However, such a multi-faceted culture does afford the shrewd manufacturer an opportunity to capitalise: “The per capita expenses are probably one of the highest in the world, and due to the different cultures that coexist in our country it makes it an invaluable test bed for new product introductions,” Cellier adds.
Facing the music
The markets perhaps closest to Switzerland’s heart, however, are the live and studio sectors, and music has always been a large part of its culture, even when compared to the rest of Europe.
“Switzerland has always had a vivid music scene,” states Christian Müller, studio manager at Powerplay Studios. “Because of the strong financial situation here, young amateur bands can afford to record music.”
And on the live scene, Keith Watson, global marketing director at Studer, comments that the country “has a vibrant festival culture”, with some of the biggest festivals in Europe such as Paléo Festival Nyon and Montreux Jazz Festival.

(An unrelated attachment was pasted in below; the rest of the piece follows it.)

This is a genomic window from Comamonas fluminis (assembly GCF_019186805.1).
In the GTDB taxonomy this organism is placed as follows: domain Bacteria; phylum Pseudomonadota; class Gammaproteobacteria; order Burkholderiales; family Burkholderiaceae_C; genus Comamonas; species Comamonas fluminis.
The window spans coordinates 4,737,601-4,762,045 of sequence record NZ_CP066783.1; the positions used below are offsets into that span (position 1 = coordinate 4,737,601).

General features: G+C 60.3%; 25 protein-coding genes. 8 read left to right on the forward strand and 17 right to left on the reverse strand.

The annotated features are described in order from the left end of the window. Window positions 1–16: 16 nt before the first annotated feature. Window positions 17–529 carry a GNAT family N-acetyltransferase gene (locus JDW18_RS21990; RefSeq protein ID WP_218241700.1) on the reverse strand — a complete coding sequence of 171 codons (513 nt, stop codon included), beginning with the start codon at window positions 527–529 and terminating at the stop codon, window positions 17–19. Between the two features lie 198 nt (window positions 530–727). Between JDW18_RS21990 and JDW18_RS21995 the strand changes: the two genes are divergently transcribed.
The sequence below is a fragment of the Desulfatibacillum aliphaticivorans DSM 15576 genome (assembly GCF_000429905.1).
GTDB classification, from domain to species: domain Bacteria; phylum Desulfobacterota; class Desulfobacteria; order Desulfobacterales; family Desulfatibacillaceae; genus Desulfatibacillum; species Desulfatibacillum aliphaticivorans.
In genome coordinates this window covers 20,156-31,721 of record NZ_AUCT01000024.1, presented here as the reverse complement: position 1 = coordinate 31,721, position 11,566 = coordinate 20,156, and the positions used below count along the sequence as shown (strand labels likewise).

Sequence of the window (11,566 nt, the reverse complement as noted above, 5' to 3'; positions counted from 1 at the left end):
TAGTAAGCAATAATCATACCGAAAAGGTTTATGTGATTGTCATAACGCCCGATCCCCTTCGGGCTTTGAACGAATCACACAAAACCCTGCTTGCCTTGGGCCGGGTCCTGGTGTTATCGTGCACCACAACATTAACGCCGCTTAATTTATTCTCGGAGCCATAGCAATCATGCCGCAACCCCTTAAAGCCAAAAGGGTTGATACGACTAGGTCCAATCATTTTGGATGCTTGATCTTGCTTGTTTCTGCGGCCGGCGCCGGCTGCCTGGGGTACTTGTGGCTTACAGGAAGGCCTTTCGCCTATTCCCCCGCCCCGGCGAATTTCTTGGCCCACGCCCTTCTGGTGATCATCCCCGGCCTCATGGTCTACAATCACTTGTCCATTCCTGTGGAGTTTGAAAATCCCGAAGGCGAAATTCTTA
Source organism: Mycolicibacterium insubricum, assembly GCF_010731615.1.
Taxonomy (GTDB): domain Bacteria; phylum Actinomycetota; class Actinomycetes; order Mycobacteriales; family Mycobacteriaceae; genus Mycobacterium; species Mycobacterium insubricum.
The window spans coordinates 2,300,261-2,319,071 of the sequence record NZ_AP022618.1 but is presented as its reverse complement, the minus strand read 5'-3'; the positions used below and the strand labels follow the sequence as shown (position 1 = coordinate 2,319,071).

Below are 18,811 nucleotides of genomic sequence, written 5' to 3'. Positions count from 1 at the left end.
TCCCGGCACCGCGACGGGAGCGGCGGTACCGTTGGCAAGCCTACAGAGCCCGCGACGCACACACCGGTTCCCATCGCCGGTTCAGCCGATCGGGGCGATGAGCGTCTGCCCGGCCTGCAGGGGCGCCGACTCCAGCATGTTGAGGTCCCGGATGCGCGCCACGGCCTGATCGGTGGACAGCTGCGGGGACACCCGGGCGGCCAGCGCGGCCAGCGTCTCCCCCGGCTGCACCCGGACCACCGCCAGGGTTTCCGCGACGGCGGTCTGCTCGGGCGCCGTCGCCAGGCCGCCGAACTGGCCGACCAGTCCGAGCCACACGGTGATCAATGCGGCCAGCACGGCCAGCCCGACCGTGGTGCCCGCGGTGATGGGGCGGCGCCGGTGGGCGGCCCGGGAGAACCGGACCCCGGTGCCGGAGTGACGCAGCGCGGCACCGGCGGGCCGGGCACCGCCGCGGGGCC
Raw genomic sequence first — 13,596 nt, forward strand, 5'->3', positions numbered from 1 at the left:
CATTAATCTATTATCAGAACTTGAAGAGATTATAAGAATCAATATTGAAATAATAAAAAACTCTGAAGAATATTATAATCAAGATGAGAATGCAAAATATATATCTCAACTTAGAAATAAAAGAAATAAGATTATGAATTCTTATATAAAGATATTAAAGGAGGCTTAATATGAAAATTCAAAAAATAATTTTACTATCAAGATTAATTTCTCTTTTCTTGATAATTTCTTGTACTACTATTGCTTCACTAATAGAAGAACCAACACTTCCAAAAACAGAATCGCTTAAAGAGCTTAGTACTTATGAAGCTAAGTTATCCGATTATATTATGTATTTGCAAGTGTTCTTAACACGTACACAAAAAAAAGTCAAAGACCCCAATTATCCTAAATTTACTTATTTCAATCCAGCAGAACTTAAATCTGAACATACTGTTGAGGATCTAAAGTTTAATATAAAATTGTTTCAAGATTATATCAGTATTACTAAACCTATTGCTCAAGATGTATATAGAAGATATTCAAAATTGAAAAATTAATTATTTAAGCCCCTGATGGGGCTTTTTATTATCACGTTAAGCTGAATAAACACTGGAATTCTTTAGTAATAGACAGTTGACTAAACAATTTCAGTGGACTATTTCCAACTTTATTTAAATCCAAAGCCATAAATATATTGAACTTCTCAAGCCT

Now, a love for the medium is a great thing, but does it keep the money flowing? “Music has never been very lucrative in Switzerland,” explains Roschnik. “So it has attracted passionate people more than greedy people.”
But passion alone doesn’t generate a smooth business climate in the studio or live sectors, as Müller points out: “We are very small, so making a living as a musician is not so easy, even with touring.”
“Individual purchasing power is high but the market is small with less money in the music industry than other European countries,” he continues. “We are still moving from a market of music professionals to a market of music lovers. This means many more potential customers, but with less money, less technological knowledge and more emotionally driven.”
What you don’t often hear, however, is the sense of tentative optimism from those in the industry as, rather than lament the changing climate as it slides into challenging and unfamiliar territory, companies instead seek to capitalise on the benefits of the ?new market.
”The drop in margins was less of a shock to the industry than in countries with formerly large and lucrative music industries such as the UK, the US and Brazil,” remarks Roschnik.